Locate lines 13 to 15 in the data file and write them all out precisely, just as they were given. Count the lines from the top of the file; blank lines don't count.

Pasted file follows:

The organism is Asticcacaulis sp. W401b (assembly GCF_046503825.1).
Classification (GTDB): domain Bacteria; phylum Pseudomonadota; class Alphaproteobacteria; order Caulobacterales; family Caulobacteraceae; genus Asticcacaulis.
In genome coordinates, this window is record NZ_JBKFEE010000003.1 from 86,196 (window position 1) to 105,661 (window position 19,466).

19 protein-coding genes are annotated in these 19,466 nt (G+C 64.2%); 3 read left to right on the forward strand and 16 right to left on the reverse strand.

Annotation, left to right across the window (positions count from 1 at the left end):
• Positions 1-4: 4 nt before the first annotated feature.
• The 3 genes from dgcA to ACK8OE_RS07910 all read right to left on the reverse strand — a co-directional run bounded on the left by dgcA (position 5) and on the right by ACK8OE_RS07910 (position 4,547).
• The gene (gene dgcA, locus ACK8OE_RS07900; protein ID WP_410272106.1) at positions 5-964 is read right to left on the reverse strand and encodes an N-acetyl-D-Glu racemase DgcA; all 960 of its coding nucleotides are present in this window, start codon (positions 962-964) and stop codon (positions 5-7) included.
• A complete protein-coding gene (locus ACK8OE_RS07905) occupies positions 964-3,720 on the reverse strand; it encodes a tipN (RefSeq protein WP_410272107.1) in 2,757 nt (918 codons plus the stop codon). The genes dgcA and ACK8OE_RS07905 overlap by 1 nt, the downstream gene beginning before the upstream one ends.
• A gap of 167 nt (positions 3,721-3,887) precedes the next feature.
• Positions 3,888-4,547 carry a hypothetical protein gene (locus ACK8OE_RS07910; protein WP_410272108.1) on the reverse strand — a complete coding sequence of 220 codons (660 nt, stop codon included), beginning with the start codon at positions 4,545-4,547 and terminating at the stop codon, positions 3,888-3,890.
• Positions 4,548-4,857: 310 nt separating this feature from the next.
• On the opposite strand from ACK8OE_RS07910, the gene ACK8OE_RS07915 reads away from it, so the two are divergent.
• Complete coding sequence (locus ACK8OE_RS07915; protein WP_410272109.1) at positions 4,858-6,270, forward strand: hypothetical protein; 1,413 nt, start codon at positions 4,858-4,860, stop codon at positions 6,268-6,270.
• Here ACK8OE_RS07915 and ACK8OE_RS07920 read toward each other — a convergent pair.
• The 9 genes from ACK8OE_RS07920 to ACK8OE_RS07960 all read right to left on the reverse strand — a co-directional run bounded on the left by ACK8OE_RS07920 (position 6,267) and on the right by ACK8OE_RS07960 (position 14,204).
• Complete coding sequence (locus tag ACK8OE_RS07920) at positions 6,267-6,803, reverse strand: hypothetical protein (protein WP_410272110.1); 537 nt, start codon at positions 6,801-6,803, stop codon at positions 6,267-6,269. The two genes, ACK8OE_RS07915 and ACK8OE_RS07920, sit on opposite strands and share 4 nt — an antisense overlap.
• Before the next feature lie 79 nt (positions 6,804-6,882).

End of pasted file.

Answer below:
• On the opposite strand from ACK8OE_RS07910, the gene ACK8OE_RS07915 reads away from it, so the two are divergent.
• Complete coding sequence (locus ACK8OE_RS07915; protein WP_410272109.1) at positions 4,858-6,270, forward strand: hypothetical protein; 1,413 nt, start codon at positions 4,858-4,860, stop codon at positions 6,268-6,270.
• Here ACK8OE_RS07915 and ACK8OE_RS07920 read toward each other — a convergent pair.